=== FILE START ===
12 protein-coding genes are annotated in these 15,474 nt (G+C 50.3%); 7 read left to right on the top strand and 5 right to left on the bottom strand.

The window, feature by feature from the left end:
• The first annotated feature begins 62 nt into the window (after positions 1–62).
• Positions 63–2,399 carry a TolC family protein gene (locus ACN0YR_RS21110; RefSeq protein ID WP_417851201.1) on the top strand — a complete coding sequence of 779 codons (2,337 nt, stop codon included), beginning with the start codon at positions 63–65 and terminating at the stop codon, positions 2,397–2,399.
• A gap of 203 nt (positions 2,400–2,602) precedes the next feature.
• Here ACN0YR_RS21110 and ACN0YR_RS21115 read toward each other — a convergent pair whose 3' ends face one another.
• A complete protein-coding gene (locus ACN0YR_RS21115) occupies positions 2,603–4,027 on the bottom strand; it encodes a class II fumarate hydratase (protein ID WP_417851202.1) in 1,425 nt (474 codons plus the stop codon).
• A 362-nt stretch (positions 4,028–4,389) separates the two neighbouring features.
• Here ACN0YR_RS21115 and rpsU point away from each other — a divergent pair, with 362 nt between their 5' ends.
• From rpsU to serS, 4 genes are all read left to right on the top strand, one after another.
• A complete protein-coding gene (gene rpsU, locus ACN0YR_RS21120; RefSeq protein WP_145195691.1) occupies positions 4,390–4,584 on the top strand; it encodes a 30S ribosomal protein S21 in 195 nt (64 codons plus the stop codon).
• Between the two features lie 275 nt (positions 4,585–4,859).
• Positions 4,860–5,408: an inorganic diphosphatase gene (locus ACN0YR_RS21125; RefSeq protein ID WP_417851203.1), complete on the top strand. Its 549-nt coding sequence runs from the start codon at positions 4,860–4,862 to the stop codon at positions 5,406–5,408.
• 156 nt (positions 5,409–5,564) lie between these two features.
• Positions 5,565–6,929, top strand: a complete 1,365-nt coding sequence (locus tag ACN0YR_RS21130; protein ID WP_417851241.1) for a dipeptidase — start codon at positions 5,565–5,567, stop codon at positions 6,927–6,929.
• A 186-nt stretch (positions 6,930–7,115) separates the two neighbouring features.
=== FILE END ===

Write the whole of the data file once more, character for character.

12 protein-coding genes are annotated in these 15,474 nt (G+C 50.3%); 7 read left to right on the top strand and 5 right to left on the bottom strand.

The window, feature by feature from the left end:
• The first annotated feature begins 62 nt into the window (after positions 1–62).
• Positions 63–2,399 carry a TolC family protein gene (locus ACN0YR_RS21110; RefSeq protein ID WP_417851201.1) on the top strand — a complete coding sequence of 779 codons (2,337 nt, stop codon included), beginning with the start codon at positions 63–65 and terminating at the stop codon, positions 2,397–2,399.
• A gap of 203 nt (positions 2,400–2,602) precedes the next feature.
• Here ACN0YR_RS21110 and ACN0YR_RS21115 read toward each other — a convergent pair whose 3' ends face one another.
• A complete protein-coding gene (locus ACN0YR_RS21115) occupies positions 2,603–4,027 on the bottom strand; it encodes a class II fumarate hydratase (protein ID WP_417851202.1) in 1,425 nt (474 codons plus the stop codon).
• A 362-nt stretch (positions 4,028–4,389) separates the two neighbouring features.
• Here ACN0YR_RS21115 and rpsU point away from each other — a divergent pair, with 362 nt between their 5' ends.
• From rpsU to serS, 4 genes are all read left to right on the top strand, one after another.
• A complete protein-coding gene (gene rpsU, locus ACN0YR_RS21120; RefSeq protein WP_145195691.1) occupies positions 4,390–4,584 on the top strand; it encodes a 30S ribosomal protein S21 in 195 nt (64 codons plus the stop codon).
• Between the two features lie 275 nt (positions 4,585–4,859).
• Positions 4,860–5,408: an inorganic diphosphatase gene (locus ACN0YR_RS21125; RefSeq protein ID WP_417851203.1), complete on the top strand. Its 549-nt coding sequence runs from the start codon at positions 4,860–4,862 to the stop codon at positions 5,406–5,408.
• 156 nt (positions 5,409–5,564) lie between these two features.
• Positions 5,565–6,929, top strand: a complete 1,365-nt coding sequence (locus tag ACN0YR_RS21130; protein ID WP_417851241.1) for a dipeptidase — start codon at positions 5,565–5,567, stop codon at positions 6,927–6,929.
• A 186-nt stretch (positions 6,930–7,115) separates the two neighbouring features.